My point is, Praxis as a proactive game, not a reactive game. Every turn is one of these scenarios where we award smart decision making and really at a 'competitive' level you really need to get in the head of your opponent to be the best. We have a lot less "auto pilot" plays than most games (you have 2 mana this turn, do you play your guy to establish board or do you not and leave yourself open?) because the first turn of the game you can play everything you can in the last turn of the game. There's never a turn where you shouldn't play SOMETHING (or if you do, you're in quite good shape). Many games will increase complexity by complicating the board state, and a "good" player will be able to analyze the board and decide accordingly. There's a lot more to think about for a normal chess player when you're trying to capture a bishop in the middle of a game vs moving your first piece. In Praxis we capitalize in real war tactics of anticipating your opponent's moves. You won't win every game, and there will be games where victory is in your grasp and suddenly the floor crumbles. We facilitate those great comeback stories, we allow a player who's behind to get back into the game by correctly anticipating the opponent's plays. You ALWAYS have to be thinking what the "correct" play is, and you're rewarded for not playing the archtypes and giving yourself that extra level of ambiguity.

    This really is a bit unheard of, at some level there is always a lack of information (your opponent's hand is hidden, your next draw and opponent's draw are hidden, etc) but here if you are constantly responding to what your opponent did last turn they'll always be one step ahead of you -- especially if they get advantage and get to make the first play it'll in effect almost be like "two turns" in a row for that first card. Some people may be more traditionalists and not like a new challenge and a new change of pace, but really I think it'll offer a greater deal of emphasis over making the "right" plays and anticipating your opponent's plays rather than the making the obvious plays. I think it'll also put more power into the hands of a player with worse cards and better skill, unlike almost every other CCG (although as I said earlier my goal is to eliminate that collection factor or minimize it as much as possible). Maybe it's not for everyone, but so far with my initial tests it's been a lot of fun and I hope you'll all stick along the ride with me in making something new and exciting.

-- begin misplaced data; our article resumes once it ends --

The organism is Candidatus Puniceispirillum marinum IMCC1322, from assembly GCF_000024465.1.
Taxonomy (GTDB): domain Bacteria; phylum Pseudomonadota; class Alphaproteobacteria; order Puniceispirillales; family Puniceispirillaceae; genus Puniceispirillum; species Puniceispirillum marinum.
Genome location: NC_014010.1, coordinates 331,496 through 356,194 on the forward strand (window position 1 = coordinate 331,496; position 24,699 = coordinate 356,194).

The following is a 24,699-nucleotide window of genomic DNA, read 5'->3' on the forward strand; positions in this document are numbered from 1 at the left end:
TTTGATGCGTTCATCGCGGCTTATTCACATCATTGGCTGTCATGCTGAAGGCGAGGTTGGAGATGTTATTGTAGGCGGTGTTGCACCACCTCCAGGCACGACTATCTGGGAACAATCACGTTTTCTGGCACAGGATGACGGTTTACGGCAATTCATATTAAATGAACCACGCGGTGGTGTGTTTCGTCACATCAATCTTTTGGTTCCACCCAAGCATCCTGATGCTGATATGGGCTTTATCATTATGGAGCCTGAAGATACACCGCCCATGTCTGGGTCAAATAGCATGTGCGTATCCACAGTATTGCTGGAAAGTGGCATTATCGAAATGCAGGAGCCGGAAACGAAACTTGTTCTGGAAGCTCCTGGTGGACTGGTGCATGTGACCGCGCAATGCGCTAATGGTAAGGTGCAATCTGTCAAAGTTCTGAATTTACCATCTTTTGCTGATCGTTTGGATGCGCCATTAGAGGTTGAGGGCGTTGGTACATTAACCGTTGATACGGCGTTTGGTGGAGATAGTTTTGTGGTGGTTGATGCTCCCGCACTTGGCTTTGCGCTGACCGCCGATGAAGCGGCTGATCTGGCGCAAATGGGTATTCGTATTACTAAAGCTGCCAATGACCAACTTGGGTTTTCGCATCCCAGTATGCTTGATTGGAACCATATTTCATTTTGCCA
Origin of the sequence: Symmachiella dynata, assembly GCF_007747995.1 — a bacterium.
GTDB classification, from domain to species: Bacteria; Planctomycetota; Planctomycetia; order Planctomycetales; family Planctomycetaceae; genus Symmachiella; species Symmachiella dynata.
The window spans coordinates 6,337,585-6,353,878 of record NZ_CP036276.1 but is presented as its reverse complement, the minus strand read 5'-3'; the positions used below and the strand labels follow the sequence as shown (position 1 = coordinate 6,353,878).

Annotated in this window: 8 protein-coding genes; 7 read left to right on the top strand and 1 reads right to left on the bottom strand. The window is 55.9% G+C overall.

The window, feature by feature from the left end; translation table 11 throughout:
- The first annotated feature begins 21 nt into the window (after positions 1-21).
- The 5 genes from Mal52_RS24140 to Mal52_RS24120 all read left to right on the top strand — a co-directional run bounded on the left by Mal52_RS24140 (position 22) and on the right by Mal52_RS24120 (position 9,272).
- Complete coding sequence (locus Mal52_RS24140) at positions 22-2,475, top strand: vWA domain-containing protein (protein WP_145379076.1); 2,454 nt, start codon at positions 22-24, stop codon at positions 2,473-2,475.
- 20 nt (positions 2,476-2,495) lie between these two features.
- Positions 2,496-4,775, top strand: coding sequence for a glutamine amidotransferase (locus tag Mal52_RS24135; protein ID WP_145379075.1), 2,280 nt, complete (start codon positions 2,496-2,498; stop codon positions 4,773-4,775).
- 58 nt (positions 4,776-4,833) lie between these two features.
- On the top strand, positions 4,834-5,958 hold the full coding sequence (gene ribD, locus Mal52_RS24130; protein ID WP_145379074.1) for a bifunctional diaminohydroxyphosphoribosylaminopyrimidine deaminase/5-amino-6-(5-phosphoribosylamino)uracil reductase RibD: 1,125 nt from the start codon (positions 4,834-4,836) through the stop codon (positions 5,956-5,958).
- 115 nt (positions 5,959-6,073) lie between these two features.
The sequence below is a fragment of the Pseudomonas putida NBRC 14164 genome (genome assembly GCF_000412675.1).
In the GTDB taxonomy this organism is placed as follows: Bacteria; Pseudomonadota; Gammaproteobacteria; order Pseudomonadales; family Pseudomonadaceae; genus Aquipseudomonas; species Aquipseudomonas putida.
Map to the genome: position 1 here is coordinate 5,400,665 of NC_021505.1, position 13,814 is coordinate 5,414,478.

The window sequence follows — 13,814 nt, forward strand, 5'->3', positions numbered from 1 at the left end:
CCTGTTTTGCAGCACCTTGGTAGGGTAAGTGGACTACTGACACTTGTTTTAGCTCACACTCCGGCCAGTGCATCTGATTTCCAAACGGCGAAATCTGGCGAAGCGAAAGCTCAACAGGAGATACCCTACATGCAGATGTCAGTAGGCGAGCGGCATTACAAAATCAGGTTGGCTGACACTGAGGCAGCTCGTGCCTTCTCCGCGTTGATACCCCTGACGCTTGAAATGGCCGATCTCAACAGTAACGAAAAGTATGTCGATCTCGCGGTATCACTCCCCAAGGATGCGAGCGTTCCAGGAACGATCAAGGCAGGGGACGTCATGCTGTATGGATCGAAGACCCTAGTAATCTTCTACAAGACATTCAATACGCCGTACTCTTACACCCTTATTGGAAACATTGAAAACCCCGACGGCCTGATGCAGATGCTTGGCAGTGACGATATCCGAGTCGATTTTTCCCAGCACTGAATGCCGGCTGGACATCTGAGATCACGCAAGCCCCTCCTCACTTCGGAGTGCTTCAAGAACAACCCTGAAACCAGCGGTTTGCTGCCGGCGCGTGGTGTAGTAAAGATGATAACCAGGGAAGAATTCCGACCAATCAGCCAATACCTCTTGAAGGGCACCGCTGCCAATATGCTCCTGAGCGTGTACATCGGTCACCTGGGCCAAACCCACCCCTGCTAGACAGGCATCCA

1. Hey John, interesting post - didn't know you were a competitive MTG player. :)

      Anyway, this post brought to mind David Sirlin's site / blog, as well as his book:

      If you haven't seen it already, he has some really good content (and also happens to be working on various card games)!

    2. Oh yeah i LOVE sirlin. I think I talked about him indirectly in an older blog if I mentioned Kongai (kongregate's card game). He's VERY insightful and all his lessons come from real game design experience failures/successes. It's almost a bible of sorts I think.

      And I was a competitive MTG player, but I never made it far. I was somewhere between too good for FNM and too bad to make it to pro-tours, so I spent a lot of time (and money) chasing PTQ's and eventually got burnt out on the financial investment and the cut-throat nature of those games. People weren't playing it for fun, they were playing it for money/fame/rep and it really killed the spirit of things for me for a long time